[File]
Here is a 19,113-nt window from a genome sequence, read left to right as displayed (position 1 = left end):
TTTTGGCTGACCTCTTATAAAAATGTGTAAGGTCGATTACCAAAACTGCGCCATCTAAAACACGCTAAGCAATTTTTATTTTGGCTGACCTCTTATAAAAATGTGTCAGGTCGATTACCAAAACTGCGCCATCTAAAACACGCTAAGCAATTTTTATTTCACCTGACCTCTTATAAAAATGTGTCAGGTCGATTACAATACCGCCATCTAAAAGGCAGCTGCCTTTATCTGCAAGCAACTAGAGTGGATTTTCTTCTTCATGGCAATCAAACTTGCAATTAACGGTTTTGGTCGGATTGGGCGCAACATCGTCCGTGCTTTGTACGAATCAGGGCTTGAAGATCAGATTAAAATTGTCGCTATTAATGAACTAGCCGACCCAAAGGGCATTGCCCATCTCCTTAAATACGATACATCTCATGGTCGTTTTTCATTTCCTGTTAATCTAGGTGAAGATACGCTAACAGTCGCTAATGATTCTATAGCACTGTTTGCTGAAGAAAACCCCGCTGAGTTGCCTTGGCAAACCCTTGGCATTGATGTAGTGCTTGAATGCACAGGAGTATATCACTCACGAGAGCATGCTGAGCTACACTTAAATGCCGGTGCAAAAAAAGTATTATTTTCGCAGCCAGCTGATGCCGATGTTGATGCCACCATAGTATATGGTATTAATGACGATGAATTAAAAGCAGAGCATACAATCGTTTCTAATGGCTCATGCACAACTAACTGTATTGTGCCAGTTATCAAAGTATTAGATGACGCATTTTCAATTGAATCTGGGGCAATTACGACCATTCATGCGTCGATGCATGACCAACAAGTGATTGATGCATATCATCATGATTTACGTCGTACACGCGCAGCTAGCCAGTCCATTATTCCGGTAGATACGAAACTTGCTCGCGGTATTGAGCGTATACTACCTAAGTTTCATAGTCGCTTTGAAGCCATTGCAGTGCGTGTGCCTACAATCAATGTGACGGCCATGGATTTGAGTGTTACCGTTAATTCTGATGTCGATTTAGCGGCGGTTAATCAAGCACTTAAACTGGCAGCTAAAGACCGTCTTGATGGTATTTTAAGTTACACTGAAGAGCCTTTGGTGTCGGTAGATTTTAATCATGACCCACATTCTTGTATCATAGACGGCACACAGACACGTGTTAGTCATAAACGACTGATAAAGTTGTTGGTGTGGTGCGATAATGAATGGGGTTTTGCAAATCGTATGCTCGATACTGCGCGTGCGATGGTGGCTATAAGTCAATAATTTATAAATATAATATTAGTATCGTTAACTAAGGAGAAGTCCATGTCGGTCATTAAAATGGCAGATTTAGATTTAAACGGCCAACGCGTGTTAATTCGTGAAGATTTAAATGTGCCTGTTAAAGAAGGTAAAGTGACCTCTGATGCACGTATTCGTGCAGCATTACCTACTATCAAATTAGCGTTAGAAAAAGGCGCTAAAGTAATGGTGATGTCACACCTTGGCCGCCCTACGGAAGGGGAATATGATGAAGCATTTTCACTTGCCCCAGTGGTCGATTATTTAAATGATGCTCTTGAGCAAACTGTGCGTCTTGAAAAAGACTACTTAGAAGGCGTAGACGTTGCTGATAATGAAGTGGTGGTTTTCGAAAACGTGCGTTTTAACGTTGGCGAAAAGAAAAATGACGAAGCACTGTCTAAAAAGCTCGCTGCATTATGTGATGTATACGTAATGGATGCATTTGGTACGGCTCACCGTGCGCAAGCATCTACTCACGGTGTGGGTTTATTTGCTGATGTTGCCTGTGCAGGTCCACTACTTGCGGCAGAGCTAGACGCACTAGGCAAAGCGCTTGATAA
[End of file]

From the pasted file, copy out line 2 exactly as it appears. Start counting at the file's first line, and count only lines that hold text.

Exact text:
TTTTGGCTGACCTCTTATAAAAATGTGTAAGGTCGATTACCAAAACTGCGCCATCTAAAACACGCTAAGCAATTTTTATTTTGGCTGACCTCTTATAAAAATGTGTCAGGTCGATTACCAAAACTGCGCCATCTAAAACACGCTAAGCAATTTTTATTTCACCTGACCTCTTATAAAAATGTGTCAGGTCGATTACAATACCGCCATCTAAAAGGCAGCTGCCTTTATCTGCAAGCAACTAGAGTGGATTTTCTTCTTCATGGCAATCAAACTTGCAATTAACGGTTTTGGTCGGATTGGGCGCAACATCGTCCGTGCTTTGTACGAATCAGGGCTTGAAGATCAGATTAAAATTGTCGCTATTAATGAACTAGCCGACCCAAAGGGCATTGCCCATCTCCTTAAATACGATACATCTCATGGTCGTTTTTCATTTCCTGTTAATCTAGGTGAAGATACGCTAACAGTCGCTAATGATTCTATAGCACTGTTTGCTGAAGAAAACCCCGCTGAGTTGCCTTGGCAAACCCTTGGCATTGATGTAGTGCTTGAATGCACAGGAGTATATCACTCACGAGAGCATGCTGAGCTACACTTAAATGCCGGTGCAAAAAAAGTATTATTTTCGCAGCCAGCTGATGCCGATGTTGATGCCACCATAGTATATGGTATTAATGACGATGAATTAAAAGCAGAGCATACAATCGTTTCTAATGGCTCATGCACAACTAACTGTATTGTGCCAGTTATCAAAGTATTAGATGACGCATTTTCAATTGAATCTGGGGCAATTACGACCATTCATGCGTCGATGCATGACCAACAAGTGATTGATGCATATCATCATGATTTACGTCGTACACGCGCAGCTAGCCAGTCCATTATTCCGGTAGATACGAAACTTGCTCGCGGTATTGAGCGTATACTACCTAAGTTTCATAGTCGCTTTGAAGCCATTGCAGTGCGTGTGCCTACAATCAATGTGACGGCCATGGATTTGAGTGTTACCGTTAATTCTGATGTCGATTTAGCGGCGGTTAATCAAGCACTTAAACTGGCAGCTAAAGACCGTCTTGATGGTATTTTAAGTTACACTGAAGAGCCTTTGGTGTCGGTAGATTTTAATCATGACCCACATTCTTGTATCATAGACGGCACACAGACACGTGTTAGTCATAAACGACTGATAAAGTTGTTGGTGTGGTGCGATAATGAATGGGGTTTTGCAAATCGTATGCTCGATACTGCGCGTGCGATGGTGGCTATAAGTCAATAATTTATAAATATAATATTAGTATCGTTAACTAAGGAGAAGTCCATGTCGGTCATTAAAATGGCAGATTTAGATTTAAACGGCCAACGCGTGTTAATTCGTGAAGATTTAAATGTGCCTGTTAAAGAAGGTAAAGTGACCTCTGATGCACGTATTCGTGCAGCATTACCTACTATCAAATTAGCGTTAGAAAAAGGCGCTAAAGTAATGGTGATGTCACACCTTGGCCGCCCTACGGAAGGGGAATATGATGAAGCATTTTCACTTGCCCCAGTGGTCGATTATTTAAATGATGCTCTTGAGCAAACTGTGCGTCTTGAAAAAGACTACTTAGAAGGCGTAGACGTTGCTGATAATGAAGTGGTGGTTTTCGAAAACGTGCGTTTTAACGTTGGCGAAAAGAAAAATGACGAAGCACTGTCTAAAAAGCTCGCTGCATTATGTGATGTATACGTAATGGATGCATTTGGTACGGCTCACCGTGCGCAAGCATCTACTCACGGTGTGGGTTTATTTGCTGATGTTGCCTGTGCAGGTCCACTACTTGCGGCAGAGCTAGACGCACTAGGCAAAGCGCTTGATAA